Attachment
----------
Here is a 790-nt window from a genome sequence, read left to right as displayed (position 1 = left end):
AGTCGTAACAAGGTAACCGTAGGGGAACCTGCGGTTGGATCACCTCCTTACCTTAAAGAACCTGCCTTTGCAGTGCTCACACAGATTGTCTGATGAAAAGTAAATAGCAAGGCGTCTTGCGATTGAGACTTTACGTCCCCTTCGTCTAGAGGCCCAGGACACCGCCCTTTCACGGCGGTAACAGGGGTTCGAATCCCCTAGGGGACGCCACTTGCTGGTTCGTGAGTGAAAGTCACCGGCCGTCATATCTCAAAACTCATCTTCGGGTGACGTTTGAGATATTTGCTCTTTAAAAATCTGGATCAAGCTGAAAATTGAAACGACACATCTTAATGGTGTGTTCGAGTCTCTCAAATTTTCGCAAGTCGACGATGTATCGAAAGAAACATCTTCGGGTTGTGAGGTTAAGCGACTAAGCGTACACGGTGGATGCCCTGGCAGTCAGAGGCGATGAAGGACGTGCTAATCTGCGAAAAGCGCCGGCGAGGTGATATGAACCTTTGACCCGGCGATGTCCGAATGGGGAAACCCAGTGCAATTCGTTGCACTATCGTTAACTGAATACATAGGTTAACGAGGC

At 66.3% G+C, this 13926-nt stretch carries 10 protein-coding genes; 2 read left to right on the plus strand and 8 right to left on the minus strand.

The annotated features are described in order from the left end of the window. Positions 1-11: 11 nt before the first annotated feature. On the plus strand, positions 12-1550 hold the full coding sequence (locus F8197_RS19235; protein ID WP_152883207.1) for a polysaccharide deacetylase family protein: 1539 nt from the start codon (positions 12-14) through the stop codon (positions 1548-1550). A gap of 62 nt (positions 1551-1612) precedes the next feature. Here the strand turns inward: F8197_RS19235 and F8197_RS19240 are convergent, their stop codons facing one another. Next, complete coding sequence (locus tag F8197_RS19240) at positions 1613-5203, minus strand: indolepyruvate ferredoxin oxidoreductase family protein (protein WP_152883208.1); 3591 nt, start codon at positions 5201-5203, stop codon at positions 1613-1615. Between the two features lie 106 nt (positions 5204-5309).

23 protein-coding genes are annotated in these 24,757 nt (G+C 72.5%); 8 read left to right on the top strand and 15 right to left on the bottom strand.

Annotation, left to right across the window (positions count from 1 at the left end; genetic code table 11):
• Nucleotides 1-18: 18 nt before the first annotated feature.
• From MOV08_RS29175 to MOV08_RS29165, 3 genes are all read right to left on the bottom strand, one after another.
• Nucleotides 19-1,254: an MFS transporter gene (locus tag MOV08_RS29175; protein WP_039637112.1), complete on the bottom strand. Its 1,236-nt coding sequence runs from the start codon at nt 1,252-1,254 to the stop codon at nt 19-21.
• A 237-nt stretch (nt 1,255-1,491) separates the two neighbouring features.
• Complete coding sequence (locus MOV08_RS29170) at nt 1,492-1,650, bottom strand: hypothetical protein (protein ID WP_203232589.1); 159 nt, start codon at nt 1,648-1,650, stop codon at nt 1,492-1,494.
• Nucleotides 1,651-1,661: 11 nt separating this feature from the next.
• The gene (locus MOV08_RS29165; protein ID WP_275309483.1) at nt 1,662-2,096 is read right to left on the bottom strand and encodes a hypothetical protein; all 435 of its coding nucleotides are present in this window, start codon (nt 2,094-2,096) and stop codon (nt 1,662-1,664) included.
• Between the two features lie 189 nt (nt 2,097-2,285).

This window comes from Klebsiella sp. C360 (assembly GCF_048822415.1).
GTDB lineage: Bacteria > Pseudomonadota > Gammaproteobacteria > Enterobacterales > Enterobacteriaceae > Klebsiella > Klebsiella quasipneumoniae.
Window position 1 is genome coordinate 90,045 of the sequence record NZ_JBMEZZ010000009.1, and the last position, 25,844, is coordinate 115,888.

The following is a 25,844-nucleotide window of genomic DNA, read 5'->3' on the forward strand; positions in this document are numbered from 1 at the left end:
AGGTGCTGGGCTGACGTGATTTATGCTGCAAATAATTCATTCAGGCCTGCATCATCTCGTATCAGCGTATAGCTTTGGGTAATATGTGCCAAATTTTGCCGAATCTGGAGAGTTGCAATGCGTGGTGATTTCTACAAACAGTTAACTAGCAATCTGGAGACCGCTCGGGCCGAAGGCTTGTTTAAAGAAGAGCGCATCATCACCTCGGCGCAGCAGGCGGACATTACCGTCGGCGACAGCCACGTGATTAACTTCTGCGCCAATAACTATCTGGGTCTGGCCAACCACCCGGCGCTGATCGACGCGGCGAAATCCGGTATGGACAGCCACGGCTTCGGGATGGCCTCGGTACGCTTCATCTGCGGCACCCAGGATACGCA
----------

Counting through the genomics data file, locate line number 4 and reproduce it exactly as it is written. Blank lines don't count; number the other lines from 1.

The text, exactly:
The annotated features are described in order from the left end of the window. Positions 1-11: 11 nt before the first annotated feature. On the plus strand, positions 12-1550 hold the full coding sequence (locus F8197_RS19235; protein ID WP_152883207.1) for a polysaccharide deacetylase family protein: 1539 nt from the start codon (positions 12-14) through the stop codon (positions 1548-1550). A gap of 62 nt (positions 1551-1612) precedes the next feature. Here the strand turns inward: F8197_RS19235 and F8197_RS19240 are convergent, their stop codons facing one another. Next, complete coding sequence (locus tag F8197_RS19240) at positions 1613-5203, minus strand: indolepyruvate ferredoxin oxidoreductase family protein (protein WP_152883208.1); 3591 nt, start codon at positions 5201-5203, stop codon at positions 1613-1615. Between the two features lie 106 nt (positions 5204-5309).